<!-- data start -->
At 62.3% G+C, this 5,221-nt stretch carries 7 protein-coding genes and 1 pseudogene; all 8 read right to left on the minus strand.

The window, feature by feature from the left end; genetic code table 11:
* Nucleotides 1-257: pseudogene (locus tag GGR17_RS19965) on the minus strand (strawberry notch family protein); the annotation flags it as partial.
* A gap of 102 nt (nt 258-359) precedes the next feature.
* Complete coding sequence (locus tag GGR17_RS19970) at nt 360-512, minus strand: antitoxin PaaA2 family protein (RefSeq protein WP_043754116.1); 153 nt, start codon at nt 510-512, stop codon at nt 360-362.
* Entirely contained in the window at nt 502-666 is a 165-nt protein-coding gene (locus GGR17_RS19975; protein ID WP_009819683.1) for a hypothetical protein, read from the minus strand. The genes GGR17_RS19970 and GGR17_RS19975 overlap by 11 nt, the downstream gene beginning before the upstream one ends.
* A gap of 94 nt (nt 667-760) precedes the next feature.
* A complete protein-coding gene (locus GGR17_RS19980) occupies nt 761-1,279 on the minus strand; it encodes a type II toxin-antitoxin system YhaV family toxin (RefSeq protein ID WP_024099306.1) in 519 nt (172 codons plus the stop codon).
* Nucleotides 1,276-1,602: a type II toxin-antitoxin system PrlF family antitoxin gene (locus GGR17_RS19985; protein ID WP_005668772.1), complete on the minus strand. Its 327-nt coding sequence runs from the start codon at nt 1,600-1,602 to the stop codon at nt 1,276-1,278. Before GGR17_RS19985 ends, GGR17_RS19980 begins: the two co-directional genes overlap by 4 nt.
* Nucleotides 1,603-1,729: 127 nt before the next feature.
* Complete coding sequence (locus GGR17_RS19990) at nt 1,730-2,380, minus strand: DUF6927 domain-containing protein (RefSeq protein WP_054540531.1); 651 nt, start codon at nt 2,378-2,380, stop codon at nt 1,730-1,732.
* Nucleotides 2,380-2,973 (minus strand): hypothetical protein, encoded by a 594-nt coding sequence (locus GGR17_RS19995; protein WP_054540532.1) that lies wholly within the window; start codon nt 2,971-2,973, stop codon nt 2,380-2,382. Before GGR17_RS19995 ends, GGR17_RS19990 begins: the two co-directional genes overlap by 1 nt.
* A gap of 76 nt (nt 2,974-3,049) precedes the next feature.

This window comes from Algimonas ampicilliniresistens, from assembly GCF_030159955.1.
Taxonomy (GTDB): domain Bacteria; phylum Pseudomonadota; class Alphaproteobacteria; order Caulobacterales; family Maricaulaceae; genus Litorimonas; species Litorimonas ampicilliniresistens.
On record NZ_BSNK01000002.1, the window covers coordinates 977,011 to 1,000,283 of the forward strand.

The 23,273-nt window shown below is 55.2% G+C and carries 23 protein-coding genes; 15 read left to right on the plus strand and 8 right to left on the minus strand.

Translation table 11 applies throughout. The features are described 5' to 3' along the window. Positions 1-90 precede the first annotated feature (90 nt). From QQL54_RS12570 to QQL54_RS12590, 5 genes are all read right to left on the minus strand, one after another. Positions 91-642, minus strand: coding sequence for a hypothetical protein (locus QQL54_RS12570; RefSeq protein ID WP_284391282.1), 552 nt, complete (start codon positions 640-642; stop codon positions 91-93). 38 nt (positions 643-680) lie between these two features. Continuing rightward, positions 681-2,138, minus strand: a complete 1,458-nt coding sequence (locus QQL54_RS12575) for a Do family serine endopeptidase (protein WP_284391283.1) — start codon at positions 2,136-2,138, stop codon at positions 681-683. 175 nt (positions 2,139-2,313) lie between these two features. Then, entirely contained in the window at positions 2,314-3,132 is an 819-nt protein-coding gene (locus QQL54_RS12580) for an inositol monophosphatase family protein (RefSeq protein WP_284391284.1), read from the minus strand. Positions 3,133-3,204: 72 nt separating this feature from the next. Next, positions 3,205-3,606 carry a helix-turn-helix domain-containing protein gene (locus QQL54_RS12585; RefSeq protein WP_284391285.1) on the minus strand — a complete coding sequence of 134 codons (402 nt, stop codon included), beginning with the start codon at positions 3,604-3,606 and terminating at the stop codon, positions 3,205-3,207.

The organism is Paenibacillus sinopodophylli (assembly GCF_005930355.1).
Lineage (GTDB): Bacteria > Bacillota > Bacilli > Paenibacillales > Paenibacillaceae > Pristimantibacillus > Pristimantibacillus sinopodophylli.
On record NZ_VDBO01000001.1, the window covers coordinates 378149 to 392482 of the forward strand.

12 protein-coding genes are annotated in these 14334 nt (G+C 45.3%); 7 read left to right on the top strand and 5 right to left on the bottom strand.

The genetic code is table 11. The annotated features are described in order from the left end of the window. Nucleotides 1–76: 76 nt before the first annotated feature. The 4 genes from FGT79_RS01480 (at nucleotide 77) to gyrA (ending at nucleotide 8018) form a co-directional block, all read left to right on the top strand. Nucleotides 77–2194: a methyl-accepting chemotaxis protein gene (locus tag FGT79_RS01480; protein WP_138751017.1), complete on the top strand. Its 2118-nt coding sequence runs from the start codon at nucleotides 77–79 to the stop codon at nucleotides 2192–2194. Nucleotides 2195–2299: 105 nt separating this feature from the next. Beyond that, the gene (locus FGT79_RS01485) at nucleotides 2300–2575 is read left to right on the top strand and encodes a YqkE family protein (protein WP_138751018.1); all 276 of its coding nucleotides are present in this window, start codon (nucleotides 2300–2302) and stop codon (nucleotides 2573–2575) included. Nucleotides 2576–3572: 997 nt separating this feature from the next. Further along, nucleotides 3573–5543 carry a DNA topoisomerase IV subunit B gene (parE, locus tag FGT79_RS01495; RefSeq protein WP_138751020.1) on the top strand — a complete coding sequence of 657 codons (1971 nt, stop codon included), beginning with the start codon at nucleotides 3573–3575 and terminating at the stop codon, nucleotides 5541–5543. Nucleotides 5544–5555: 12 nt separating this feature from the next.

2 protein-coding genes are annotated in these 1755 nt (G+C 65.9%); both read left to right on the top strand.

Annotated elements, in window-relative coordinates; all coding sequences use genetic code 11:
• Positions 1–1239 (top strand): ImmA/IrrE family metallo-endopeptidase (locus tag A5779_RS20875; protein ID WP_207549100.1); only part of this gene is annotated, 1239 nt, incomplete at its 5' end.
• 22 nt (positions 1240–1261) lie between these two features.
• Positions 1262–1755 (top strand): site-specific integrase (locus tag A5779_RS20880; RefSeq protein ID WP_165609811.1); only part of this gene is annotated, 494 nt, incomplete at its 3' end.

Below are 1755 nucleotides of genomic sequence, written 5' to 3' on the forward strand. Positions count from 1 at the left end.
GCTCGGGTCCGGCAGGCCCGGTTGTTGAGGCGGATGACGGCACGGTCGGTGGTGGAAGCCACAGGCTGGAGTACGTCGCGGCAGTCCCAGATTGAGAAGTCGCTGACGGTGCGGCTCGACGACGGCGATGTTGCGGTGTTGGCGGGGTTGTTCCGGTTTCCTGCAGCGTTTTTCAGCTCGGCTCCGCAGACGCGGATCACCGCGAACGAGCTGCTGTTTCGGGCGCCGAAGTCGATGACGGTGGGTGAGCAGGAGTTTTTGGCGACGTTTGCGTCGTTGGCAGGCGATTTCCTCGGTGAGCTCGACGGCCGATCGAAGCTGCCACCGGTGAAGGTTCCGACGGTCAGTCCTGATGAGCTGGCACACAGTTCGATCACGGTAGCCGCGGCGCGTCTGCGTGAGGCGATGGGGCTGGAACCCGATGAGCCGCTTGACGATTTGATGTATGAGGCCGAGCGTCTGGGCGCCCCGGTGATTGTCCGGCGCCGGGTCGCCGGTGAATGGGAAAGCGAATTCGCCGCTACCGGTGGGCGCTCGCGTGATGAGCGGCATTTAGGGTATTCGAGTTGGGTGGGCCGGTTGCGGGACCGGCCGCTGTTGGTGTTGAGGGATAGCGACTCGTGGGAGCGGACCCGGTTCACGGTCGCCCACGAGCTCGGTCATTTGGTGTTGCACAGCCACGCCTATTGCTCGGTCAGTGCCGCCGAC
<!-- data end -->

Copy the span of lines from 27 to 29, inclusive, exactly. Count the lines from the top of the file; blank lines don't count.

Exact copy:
• 22 nt (positions 1240–1261) lie between these two features.
• Positions 1262–1755 (top strand): site-specific integrase (locus tag A5779_RS20880; RefSeq protein ID WP_165609811.1); only part of this gene is annotated, 494 nt, incomplete at its 3' end.

Below are 1755 nucleotides of genomic sequence, written 5' to 3' on the forward strand. Positions count from 1 at the left end.